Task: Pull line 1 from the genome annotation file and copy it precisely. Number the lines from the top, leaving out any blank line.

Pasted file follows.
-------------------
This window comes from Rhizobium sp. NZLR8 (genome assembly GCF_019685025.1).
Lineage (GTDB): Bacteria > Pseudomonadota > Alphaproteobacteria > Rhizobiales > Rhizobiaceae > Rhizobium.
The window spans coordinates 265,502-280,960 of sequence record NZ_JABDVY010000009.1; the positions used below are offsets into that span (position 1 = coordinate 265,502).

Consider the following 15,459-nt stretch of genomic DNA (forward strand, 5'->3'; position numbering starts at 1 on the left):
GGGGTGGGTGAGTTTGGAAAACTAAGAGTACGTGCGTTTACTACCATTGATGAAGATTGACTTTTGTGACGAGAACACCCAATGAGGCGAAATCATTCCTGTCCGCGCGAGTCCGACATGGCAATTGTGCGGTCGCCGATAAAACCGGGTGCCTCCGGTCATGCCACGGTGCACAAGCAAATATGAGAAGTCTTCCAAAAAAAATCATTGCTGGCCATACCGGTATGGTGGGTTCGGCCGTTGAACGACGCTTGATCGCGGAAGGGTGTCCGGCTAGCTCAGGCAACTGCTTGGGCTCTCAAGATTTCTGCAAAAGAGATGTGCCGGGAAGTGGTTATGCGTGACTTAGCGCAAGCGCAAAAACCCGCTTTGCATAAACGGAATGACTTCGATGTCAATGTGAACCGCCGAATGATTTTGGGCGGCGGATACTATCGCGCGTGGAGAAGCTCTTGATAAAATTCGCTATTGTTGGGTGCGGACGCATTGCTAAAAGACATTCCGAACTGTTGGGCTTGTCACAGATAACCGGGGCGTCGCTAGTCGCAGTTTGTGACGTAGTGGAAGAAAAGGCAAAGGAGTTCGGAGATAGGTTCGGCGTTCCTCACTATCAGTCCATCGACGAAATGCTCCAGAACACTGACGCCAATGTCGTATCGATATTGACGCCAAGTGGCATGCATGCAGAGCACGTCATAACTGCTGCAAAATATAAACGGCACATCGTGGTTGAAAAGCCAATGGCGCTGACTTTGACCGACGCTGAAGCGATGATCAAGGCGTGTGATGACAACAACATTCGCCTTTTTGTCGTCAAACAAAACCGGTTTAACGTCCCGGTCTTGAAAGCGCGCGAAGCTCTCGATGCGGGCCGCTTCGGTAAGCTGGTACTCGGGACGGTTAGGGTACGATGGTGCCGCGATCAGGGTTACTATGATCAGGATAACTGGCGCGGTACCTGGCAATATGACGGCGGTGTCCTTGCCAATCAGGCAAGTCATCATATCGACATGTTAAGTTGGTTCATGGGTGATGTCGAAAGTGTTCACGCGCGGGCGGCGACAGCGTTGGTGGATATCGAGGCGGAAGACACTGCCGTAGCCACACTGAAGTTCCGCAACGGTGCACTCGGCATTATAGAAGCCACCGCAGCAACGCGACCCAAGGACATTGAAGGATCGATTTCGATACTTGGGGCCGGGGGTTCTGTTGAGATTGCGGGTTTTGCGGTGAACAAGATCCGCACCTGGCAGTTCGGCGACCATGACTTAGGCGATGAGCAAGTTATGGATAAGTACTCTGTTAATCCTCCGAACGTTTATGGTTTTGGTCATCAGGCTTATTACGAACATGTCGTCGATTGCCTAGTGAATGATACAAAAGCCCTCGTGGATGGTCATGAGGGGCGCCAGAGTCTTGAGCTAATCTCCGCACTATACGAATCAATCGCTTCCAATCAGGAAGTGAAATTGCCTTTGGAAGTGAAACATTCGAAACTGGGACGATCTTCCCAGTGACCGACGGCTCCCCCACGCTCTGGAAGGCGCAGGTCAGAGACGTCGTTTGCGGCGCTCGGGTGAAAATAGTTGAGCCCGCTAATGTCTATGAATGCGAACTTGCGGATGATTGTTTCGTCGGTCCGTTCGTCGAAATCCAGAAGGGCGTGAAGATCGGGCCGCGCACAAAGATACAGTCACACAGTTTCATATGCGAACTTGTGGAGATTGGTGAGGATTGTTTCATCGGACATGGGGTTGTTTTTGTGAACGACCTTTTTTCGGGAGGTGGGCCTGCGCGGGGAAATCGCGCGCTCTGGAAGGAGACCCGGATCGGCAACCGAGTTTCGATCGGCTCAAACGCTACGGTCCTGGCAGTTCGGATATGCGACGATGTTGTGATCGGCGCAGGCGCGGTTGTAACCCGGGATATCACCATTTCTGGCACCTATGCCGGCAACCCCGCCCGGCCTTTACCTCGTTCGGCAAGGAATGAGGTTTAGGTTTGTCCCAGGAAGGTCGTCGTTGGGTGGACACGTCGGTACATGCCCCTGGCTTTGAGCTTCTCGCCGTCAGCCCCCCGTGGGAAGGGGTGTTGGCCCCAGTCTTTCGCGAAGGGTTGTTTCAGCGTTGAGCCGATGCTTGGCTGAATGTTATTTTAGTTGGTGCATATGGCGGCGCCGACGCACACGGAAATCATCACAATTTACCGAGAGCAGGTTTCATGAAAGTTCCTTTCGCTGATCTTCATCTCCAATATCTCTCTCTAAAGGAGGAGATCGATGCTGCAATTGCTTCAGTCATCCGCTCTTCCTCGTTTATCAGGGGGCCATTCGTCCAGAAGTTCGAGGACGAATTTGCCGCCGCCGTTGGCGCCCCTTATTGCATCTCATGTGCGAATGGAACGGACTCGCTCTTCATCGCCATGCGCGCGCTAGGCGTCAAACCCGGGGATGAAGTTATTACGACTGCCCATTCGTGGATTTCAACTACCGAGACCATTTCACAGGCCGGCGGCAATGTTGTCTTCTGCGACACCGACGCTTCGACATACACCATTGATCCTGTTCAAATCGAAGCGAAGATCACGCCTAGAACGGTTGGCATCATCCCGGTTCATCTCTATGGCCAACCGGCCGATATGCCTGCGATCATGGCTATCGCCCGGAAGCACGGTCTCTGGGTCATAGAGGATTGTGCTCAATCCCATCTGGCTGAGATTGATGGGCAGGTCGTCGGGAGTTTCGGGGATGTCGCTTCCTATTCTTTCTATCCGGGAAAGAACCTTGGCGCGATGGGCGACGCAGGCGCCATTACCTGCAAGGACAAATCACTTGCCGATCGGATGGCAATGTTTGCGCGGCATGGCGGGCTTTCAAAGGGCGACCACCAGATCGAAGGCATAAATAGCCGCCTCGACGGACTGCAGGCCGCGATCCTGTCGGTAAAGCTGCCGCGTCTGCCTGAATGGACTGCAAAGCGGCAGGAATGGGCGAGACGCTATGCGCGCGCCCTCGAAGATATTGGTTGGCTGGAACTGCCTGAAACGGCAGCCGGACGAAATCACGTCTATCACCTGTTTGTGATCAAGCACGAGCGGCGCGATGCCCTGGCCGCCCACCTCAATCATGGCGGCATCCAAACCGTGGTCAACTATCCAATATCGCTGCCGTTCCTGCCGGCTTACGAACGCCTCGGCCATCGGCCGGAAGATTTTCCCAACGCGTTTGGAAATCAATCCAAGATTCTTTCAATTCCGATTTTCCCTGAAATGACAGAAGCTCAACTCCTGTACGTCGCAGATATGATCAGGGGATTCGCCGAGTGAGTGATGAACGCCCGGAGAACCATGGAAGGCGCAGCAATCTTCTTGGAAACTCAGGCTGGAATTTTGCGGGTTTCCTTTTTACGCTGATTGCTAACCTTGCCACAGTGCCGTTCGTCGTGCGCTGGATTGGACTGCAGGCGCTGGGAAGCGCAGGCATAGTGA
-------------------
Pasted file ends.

This window comes from Rhizobium sp. NZLR8 (genome assembly GCF_019685025.1).